Not only that, but Sharkey also found in his research that more than 70 percent of African Americans who live in the poorest and most racially segregated neighborhoods in the U.S. today are from families who lived in the same conditions in the 1970s. The graph below tells the tale:
But it’s not enough to wait until after wrongdoing occurs—local communities that get HUD funding are required to use HUD dollars in a way that promotes equal opportunity. In the past, that hadn’t happened often enough or in enough cities. Some local officials chose to invest in certain neighborhoods and not others—often for the wrong reasons. Many who had good intentions didn’t know where to put their money. And, truth be told, HUD hadn’t overseen this effort with enough consistency or forcefulness.
HUD has basically been subsidizing discrimination with the way that local jurisdictions have used federal housing dollars. And no region of the nation has gone guiltless in this: Los Angeles County was just busted for years of colluding with cities to harass Section 8 tenants. The housing authority of the city of Ruston, Louisiana, was also bagged this summer for intentionally segregating black and white public housing tenants. A Brooklyn landlord explained in detail how he discriminated against and displaced black tenants to a reporter for New York magazine. And less than two weeks ago, landlords in Marion, Illinois, settled with the U.S. Justice Department after being flagged for refusing to rent mobile homes to black families. A U.S. Supreme Court ruling this summer will hopefully discontinue the decades-long practice of concentrating low-income housing into a few already poor neighborhoods. As Castro alluded, HUD is supposed to be the watchdog to prevent this kind of thing, but as reporter Nikole Hannah-Jones revealed in 2012, “a succession of presidents—Democrat and Republican alike—… declin[ed] to use the leverage of HUD's billions to fight segregation.”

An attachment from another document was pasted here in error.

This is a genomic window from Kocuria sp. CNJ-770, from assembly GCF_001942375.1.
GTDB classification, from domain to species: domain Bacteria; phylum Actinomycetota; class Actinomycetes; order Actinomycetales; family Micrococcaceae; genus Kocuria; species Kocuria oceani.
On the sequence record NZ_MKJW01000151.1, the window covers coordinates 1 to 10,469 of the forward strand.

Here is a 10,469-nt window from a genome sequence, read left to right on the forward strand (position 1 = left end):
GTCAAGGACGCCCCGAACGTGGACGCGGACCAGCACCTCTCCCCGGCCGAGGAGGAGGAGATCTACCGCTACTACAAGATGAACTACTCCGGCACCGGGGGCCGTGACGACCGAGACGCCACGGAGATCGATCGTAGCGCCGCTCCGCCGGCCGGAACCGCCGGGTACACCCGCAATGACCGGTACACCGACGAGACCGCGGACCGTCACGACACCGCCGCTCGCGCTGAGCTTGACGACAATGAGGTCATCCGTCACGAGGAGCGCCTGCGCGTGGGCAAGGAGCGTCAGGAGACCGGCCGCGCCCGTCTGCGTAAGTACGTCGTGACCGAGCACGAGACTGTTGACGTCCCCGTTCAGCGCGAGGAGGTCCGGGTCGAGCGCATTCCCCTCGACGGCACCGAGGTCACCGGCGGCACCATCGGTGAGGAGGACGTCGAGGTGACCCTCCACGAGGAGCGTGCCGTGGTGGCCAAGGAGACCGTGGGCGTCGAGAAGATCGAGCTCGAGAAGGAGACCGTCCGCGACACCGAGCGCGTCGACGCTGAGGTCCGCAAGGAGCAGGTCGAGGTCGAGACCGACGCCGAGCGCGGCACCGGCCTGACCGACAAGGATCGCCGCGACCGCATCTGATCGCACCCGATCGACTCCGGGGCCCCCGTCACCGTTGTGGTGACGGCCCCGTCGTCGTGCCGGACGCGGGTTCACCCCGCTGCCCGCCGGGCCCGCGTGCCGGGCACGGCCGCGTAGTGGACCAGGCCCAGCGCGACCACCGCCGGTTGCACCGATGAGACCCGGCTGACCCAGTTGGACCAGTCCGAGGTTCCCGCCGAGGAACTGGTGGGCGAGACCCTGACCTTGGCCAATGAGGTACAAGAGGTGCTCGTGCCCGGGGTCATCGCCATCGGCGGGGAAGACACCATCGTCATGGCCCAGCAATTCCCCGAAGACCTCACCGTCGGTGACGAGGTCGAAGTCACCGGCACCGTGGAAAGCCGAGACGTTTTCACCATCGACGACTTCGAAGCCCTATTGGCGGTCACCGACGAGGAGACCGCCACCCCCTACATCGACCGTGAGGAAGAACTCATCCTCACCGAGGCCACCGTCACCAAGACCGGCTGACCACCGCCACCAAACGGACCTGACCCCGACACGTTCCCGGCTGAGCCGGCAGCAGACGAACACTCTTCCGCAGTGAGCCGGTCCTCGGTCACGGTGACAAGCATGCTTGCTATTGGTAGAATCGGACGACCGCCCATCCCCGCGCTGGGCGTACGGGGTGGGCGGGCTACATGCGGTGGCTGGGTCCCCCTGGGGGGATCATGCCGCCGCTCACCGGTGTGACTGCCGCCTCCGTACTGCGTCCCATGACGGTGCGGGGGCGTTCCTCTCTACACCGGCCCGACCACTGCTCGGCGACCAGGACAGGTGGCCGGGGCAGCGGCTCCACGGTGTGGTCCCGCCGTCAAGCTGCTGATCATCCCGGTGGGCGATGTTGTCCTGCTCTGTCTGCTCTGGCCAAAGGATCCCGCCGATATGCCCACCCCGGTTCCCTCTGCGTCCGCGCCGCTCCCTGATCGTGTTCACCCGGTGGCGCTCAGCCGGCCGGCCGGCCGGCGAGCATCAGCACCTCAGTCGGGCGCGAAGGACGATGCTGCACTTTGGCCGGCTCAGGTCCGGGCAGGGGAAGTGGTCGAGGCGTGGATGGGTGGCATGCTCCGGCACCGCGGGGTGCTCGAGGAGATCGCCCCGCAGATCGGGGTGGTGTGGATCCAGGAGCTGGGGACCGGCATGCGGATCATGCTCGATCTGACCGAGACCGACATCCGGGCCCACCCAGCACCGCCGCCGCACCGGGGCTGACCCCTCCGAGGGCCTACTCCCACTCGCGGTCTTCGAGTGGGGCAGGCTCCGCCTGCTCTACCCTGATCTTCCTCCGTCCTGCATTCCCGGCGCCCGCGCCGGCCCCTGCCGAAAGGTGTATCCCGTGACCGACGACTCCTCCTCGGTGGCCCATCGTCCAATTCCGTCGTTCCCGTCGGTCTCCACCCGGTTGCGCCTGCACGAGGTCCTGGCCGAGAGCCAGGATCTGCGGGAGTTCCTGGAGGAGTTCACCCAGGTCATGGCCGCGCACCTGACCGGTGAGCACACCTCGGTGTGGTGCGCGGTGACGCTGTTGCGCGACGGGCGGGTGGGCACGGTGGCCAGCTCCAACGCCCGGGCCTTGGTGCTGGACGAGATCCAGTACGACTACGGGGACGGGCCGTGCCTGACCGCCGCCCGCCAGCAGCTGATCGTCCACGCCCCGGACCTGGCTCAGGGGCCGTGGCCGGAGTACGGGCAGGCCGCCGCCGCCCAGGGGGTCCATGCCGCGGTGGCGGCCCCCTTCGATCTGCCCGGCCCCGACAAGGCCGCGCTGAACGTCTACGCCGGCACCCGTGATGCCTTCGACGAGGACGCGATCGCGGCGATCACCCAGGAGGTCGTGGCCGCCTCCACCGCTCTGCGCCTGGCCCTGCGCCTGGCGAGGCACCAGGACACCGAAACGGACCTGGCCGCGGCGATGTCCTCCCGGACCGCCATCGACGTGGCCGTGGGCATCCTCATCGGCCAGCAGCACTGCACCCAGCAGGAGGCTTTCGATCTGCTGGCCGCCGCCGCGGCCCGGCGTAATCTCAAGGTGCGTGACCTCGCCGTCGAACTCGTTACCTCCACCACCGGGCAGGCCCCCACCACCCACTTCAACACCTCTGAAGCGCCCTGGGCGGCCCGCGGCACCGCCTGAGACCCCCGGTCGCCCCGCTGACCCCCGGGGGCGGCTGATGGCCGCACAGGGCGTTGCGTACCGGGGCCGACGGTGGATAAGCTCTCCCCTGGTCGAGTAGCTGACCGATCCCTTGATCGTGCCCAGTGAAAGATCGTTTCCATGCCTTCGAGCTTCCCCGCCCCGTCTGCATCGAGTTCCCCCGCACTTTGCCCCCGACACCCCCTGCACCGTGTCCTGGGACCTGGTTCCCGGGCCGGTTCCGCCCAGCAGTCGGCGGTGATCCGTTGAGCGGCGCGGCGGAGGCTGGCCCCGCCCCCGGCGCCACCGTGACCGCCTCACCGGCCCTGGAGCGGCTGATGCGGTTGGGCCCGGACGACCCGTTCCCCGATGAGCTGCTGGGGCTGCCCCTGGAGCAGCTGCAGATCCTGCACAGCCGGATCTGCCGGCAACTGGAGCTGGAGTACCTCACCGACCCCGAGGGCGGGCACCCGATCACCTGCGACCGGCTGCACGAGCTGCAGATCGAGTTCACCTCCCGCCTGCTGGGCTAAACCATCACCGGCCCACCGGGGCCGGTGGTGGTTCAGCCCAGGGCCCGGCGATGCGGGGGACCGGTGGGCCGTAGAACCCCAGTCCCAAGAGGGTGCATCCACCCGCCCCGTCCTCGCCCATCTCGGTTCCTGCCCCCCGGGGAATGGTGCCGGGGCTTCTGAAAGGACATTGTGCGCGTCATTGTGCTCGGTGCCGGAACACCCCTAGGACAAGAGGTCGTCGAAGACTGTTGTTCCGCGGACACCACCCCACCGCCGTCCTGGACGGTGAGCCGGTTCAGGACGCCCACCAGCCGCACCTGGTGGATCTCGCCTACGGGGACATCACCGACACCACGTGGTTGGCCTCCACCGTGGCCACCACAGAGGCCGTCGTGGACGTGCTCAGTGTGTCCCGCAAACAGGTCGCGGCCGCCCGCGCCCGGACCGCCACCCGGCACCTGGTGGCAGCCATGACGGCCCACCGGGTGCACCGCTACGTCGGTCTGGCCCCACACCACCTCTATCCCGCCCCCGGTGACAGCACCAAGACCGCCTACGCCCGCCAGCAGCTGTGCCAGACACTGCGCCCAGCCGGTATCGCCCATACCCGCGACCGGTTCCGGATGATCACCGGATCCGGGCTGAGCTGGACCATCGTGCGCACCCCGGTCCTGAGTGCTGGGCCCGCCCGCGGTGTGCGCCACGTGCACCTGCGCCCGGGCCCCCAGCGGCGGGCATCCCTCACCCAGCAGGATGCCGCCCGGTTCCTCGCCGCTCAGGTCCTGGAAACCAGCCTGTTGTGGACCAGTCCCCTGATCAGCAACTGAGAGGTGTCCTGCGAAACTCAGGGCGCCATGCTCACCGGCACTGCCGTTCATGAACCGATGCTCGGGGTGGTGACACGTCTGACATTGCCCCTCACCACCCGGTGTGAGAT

Announcements are easy. Implementation is harder. It won’t be easy. Despite the unrest we’ve seen in Baltimore and Ferguson, there will be those who call our efforts social engineering. There will be those who say it’s a bureaucratic burden. To them, I simply say: “We can’t afford to wait.”